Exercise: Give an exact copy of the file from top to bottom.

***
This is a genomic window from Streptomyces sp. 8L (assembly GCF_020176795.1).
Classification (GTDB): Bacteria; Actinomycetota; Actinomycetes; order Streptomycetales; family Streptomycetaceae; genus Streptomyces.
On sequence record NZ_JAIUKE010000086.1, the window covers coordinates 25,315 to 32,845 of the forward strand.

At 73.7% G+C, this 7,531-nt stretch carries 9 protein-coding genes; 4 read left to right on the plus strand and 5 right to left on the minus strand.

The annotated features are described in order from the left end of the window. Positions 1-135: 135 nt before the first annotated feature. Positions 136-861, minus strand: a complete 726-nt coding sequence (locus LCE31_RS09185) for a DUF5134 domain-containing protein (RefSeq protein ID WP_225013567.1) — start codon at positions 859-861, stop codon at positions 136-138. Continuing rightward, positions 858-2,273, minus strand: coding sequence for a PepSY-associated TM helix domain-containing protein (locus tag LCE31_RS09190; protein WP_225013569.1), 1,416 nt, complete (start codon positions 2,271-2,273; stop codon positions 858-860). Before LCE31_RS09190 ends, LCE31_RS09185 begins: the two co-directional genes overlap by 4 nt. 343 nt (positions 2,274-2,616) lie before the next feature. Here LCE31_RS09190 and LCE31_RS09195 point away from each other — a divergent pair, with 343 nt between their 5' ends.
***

This is a genomic window from Streptomyces sp. 8L (assembly GCF_020176795.1).
Classification (GTDB): Bacteria; Actinomycetota; Actinomycetes; order Streptomycetales; family Streptomycetaceae; genus Streptomyces.
On sequence record NZ_JAIUKE010000086.1, the window covers coordinates 25,315 to 32,845 of the forward strand.

At 73.7% G+C, this 7,531-nt stretch carries 9 protein-coding genes; 4 read left to right on the plus strand and 5 right to left on the minus strand.

The annotated features are described in order from the left end of the window. Positions 1-135: 135 nt before the first annotated feature. Positions 136-861, minus strand: a complete 726-nt coding sequence (locus LCE31_RS09185) for a DUF5134 domain-containing protein (RefSeq protein ID WP_225013567.1) — start codon at positions 859-861, stop codon at positions 136-138. Continuing rightward, positions 858-2,273, minus strand: coding sequence for a PepSY-associated TM helix domain-containing protein (locus tag LCE31_RS09190; protein WP_225013569.1), 1,416 nt, complete (start codon positions 2,271-2,273; stop codon positions 858-860). Before LCE31_RS09190 ends, LCE31_RS09185 begins: the two co-directional genes overlap by 4 nt. 343 nt (positions 2,274-2,616) lie before the next feature. Here LCE31_RS09190 and LCE31_RS09195 point away from each other — a divergent pair, with 343 nt between their 5' ends.